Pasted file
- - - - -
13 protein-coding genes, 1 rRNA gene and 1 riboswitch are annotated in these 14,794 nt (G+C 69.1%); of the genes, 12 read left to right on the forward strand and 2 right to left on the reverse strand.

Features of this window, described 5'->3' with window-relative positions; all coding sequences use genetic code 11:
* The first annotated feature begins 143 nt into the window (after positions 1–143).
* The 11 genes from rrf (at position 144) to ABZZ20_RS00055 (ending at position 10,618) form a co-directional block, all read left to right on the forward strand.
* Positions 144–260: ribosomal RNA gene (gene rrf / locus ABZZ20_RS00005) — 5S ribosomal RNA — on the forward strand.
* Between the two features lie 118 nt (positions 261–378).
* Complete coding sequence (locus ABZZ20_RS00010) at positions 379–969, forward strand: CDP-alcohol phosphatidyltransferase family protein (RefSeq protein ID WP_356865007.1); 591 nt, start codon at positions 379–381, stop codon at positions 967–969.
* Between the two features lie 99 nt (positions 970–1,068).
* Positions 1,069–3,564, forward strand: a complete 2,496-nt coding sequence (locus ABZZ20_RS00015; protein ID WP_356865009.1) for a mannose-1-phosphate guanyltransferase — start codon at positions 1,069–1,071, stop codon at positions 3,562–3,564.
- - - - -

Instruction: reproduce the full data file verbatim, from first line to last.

13 protein-coding genes, 1 rRNA gene and 1 riboswitch are annotated in these 14,794 nt (G+C 69.1%); of the genes, 12 read left to right on the forward strand and 2 right to left on the reverse strand.

Features of this window, described 5'->3' with window-relative positions; all coding sequences use genetic code 11:
* The first annotated feature begins 143 nt into the window (after positions 1–143).
* The 11 genes from rrf (at position 144) to ABZZ20_RS00055 (ending at position 10,618) form a co-directional block, all read left to right on the forward strand.
* Positions 144–260: ribosomal RNA gene (gene rrf / locus ABZZ20_RS00005) — 5S ribosomal RNA — on the forward strand.
* Between the two features lie 118 nt (positions 261–378).
* Complete coding sequence (locus ABZZ20_RS00010) at positions 379–969, forward strand: CDP-alcohol phosphatidyltransferase family protein (RefSeq protein ID WP_356865007.1); 591 nt, start codon at positions 379–381, stop codon at positions 967–969.
* Between the two features lie 99 nt (positions 970–1,068).
* Positions 1,069–3,564, forward strand: a complete 2,496-nt coding sequence (locus ABZZ20_RS00015; protein ID WP_356865009.1) for a mannose-1-phosphate guanyltransferase — start codon at positions 1,069–1,071, stop codon at positions 3,562–3,564.